Guest commentary: Restrictive scheduling is a solution in search of a problem
-September 8th, 2016
As Seattle City Council members prepare to pass a controversial bill that would restrict how employers schedule their workers, evidence continues to reveal that such regulations are unnecessary and that many workers don’t want them.
A group of more than 1,200 restaurant workers have formed the Full Service Workers Alliance of Seattle to oppose the regulations, which they say will severely impact the freedom and flexibility they value in their jobs—and ultimately impact their earnings.
A survey of more than 700 restaurant workers by the Seattle Restaurant Alliance last month shows that most workers in the restaurant industry are happy with their working conditions and don’t think new laws restricting scheduling are needed.
Nine in 10 say they can talk to their manager and give input about their work environment, number of hours, and scheduling needs. Seven in 10 like the hours they work now, and just over three-quarters are happy with their schedules and flexibility.
What is more, three out of four said employers and their employees know best what workplace changes are needed and how to implement them, not government.
On the heels on that survey came a study commissioned by the city of Seattle to determine if work schedules are a problem for shift workers. After interviewing more than 700 retail and food industry workers and 350 managers, the study revealed the majority of workers say they are satisfied with their hours and receive at least a week’s advance notice of their schedules.
Now, a forthcoming Employment Policies Institute study shows just 17 percent of part-time retail, restaurant, and hotel employees in Seattle are involuntarily part time. The vast majority simply doesn’t want to work full time; the study revealed most part-time workers in Seattle are young, enrolled in school, or mothers with school-aged children.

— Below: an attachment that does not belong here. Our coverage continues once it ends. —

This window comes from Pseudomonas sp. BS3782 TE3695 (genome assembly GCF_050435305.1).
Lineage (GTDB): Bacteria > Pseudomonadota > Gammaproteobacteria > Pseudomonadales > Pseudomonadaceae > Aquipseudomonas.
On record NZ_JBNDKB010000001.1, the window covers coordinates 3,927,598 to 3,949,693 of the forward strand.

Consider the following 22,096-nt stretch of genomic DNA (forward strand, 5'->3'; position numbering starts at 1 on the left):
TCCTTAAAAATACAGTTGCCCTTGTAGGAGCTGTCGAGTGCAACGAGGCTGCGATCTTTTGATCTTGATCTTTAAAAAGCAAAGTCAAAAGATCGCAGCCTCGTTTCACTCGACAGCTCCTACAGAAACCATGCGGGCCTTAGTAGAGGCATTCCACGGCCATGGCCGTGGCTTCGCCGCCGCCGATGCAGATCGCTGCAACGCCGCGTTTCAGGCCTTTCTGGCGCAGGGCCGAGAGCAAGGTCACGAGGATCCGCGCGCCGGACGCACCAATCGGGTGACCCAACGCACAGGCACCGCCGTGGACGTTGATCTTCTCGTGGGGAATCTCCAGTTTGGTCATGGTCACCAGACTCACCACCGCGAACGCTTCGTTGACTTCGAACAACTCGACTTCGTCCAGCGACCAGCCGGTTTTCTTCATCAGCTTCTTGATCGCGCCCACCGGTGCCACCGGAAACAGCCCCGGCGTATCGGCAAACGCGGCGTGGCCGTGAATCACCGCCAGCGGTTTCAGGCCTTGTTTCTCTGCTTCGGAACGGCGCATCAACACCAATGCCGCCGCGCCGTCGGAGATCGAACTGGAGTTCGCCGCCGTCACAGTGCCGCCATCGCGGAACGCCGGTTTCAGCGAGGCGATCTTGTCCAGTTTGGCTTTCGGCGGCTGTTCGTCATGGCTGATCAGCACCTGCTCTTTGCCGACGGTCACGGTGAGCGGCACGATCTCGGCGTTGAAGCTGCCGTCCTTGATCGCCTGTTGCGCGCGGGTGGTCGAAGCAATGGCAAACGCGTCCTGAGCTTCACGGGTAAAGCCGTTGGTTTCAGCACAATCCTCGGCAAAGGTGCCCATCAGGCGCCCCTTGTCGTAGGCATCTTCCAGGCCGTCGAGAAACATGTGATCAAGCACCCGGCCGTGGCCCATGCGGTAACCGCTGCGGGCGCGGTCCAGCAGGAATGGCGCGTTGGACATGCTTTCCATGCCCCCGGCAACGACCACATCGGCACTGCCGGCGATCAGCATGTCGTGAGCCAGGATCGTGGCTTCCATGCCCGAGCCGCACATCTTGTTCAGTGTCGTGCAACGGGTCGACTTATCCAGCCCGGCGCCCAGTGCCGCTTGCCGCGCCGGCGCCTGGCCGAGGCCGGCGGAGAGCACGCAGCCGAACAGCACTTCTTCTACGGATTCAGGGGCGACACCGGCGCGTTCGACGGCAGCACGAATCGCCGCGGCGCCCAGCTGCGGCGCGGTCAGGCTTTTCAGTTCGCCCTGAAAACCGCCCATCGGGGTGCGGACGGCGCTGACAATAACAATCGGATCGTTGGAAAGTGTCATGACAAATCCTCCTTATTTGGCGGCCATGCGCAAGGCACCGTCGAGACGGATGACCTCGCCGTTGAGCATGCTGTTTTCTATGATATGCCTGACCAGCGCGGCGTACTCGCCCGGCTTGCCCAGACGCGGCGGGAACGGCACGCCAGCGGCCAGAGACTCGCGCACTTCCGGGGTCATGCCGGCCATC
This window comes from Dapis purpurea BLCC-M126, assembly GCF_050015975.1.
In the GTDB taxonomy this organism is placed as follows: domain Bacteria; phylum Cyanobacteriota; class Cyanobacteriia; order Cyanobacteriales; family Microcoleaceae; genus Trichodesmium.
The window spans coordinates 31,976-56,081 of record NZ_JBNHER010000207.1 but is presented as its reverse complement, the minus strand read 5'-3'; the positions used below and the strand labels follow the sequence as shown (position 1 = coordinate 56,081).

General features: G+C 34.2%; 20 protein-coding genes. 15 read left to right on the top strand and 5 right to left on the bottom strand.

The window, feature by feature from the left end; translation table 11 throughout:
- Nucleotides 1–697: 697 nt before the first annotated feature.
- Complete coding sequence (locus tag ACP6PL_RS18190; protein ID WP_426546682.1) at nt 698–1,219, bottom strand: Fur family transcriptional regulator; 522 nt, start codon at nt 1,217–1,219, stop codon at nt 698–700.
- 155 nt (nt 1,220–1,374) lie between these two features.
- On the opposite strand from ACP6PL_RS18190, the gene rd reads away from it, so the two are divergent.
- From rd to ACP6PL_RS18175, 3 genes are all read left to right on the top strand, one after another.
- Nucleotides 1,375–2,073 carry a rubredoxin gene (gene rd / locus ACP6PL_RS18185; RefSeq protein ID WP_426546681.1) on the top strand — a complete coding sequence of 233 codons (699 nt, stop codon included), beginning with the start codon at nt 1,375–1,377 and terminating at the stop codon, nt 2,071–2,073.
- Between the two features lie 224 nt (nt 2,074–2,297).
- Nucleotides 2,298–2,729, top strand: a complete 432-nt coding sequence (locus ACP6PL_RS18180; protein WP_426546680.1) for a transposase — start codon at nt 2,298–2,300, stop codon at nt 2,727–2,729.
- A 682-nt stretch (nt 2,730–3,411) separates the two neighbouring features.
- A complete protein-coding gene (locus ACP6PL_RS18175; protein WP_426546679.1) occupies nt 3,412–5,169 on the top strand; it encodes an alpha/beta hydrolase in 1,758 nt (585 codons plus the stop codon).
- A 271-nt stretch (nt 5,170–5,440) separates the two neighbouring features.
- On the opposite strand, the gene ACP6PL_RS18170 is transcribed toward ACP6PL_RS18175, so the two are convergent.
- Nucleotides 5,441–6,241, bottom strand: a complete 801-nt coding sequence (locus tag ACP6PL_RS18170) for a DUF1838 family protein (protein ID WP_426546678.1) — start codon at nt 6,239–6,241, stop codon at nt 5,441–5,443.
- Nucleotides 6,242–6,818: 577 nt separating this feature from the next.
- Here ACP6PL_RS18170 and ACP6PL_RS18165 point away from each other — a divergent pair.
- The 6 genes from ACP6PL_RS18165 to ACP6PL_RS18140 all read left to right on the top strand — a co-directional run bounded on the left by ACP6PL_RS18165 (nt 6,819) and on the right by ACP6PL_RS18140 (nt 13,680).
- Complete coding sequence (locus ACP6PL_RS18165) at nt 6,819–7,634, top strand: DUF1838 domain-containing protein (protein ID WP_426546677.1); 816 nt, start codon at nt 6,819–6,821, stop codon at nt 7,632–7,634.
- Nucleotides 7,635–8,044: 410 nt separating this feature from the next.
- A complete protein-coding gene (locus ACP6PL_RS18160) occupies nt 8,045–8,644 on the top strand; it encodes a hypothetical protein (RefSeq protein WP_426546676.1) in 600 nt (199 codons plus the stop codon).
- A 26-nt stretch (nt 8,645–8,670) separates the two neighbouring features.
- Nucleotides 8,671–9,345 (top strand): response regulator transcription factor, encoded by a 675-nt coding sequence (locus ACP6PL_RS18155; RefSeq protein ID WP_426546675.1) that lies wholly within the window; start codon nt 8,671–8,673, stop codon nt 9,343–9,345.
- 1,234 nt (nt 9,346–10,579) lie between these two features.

Restrictive scheduling is a problem that doesn’t exist in search of a solution that ultimately harms the workers it is supposed to help. An analysis of San Francisco’s scheduling law shows that in response to the law, more than one-third of responding businesses were offering employees less flexibility to make schedule changes. One in five surveyed businesses had cut back on their number of part-time hires, and a similar number were now scheduling fewer employees per shift.
So why the push for a policy in Seattle that clearly has significant unintended consequences? Organized labor is the driving force behind the effort; and the policy being considered by the Seattle City Council includes an unfair exemption for unionized employers. This carve-out gives employers a big incentive to unionize. They don’t have to follow the burdensome and costly scheduling restrictions, and their workers pay the freight in the form of monthly union dues. Those monthly dues mean more money for unions.
The winners are unions and employers. Left out of that equation are the workers who don’t benefit from the regulations, and what is worse, they get stuck paying union dues for the privilege.
Erin Shannon is the small business director for the Washington Policy Center. WPC is an independent research organization with offices in Spokane, Tri-Cities, Seattle, and Olympia.